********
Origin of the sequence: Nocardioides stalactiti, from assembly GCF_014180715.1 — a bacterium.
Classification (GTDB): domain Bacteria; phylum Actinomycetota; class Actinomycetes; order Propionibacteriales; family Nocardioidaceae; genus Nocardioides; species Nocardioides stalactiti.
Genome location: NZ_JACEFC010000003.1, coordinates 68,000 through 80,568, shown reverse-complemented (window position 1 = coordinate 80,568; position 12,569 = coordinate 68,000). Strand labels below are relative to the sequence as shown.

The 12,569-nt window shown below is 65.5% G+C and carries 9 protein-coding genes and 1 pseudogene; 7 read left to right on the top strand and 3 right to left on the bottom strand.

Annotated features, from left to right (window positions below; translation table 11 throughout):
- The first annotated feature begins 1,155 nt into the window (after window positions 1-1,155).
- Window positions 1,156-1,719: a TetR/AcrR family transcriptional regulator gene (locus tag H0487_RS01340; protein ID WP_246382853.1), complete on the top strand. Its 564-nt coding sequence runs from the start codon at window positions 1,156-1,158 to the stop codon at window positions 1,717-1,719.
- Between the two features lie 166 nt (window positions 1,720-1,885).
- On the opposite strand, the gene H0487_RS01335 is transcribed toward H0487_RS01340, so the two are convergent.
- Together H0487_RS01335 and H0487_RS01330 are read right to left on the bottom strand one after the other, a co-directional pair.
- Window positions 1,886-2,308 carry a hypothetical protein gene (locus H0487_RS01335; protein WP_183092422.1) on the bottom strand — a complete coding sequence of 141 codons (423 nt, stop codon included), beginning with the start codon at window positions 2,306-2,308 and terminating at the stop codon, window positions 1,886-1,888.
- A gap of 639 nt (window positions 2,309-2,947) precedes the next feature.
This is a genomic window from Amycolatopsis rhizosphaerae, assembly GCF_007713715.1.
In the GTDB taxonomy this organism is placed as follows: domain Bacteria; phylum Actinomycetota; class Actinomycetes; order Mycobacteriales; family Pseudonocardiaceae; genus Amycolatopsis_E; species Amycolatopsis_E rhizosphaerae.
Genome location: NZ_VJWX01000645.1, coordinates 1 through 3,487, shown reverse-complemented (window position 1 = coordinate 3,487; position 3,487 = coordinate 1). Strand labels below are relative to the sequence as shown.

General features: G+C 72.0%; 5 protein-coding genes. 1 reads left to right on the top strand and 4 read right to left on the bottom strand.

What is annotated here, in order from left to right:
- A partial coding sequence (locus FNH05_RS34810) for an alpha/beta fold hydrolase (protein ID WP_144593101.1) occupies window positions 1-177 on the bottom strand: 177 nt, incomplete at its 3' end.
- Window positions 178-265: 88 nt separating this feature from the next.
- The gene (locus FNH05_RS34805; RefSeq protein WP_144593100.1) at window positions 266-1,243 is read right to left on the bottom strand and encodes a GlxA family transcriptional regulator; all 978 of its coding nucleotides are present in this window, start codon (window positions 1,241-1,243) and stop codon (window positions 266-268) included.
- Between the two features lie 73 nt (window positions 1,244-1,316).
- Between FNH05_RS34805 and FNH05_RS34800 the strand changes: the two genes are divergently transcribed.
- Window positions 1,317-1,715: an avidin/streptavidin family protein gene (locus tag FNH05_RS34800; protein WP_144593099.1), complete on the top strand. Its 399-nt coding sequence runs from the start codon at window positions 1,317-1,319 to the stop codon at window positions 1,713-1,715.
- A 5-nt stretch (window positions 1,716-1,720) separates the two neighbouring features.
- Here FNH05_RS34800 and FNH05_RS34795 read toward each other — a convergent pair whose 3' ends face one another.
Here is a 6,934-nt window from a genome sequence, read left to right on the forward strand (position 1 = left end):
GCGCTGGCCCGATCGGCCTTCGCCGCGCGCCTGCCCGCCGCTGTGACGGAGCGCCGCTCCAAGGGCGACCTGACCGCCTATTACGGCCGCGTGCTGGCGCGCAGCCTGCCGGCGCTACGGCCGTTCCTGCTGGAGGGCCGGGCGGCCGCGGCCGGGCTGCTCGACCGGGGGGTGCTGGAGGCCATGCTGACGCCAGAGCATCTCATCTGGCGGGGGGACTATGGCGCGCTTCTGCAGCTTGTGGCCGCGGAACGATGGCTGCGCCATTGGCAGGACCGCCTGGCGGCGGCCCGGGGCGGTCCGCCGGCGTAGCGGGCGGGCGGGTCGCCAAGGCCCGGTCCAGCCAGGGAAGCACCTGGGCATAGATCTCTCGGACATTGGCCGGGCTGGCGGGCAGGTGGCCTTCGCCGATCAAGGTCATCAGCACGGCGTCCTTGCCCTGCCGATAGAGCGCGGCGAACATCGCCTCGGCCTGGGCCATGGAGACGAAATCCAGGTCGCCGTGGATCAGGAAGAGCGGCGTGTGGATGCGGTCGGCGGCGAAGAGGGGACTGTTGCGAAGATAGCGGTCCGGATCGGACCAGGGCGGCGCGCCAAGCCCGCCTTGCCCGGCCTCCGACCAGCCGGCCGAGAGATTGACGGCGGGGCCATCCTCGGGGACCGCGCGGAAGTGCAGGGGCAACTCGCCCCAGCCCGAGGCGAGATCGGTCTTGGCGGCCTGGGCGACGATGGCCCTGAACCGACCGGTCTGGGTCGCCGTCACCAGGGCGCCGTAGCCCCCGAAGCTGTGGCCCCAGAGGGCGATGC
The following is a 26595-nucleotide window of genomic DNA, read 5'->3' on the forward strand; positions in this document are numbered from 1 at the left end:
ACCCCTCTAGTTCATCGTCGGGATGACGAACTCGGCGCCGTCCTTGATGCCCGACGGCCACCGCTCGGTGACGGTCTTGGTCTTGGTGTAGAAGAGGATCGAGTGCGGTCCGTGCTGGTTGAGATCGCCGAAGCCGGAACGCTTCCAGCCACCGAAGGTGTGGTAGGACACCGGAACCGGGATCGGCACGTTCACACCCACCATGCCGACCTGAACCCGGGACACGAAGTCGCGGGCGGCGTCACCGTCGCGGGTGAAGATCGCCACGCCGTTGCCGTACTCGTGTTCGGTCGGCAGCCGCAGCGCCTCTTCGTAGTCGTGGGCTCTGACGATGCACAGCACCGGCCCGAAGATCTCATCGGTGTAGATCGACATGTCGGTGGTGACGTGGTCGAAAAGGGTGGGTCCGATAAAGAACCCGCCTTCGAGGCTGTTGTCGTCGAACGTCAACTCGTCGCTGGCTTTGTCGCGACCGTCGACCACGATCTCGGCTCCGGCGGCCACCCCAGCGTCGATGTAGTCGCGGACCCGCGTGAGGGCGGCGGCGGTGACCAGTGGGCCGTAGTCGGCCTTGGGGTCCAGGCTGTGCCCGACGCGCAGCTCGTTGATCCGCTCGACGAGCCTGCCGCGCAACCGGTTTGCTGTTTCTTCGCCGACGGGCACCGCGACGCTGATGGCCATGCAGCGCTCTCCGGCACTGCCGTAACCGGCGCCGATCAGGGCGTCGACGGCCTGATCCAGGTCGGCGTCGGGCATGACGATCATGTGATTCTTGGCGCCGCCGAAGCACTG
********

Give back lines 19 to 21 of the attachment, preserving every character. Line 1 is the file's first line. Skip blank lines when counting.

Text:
- Window positions 178-265: 88 nt separating this feature from the next.
- The gene (locus FNH05_RS34805; RefSeq protein WP_144593100.1) at window positions 266-1,243 is read right to left on the bottom strand and encodes a GlxA family transcriptional regulator; all 978 of its coding nucleotides are present in this window, start codon (window positions 1,241-1,243) and stop codon (window positions 266-268) included.
- Between the two features lie 73 nt (window positions 1,244-1,316).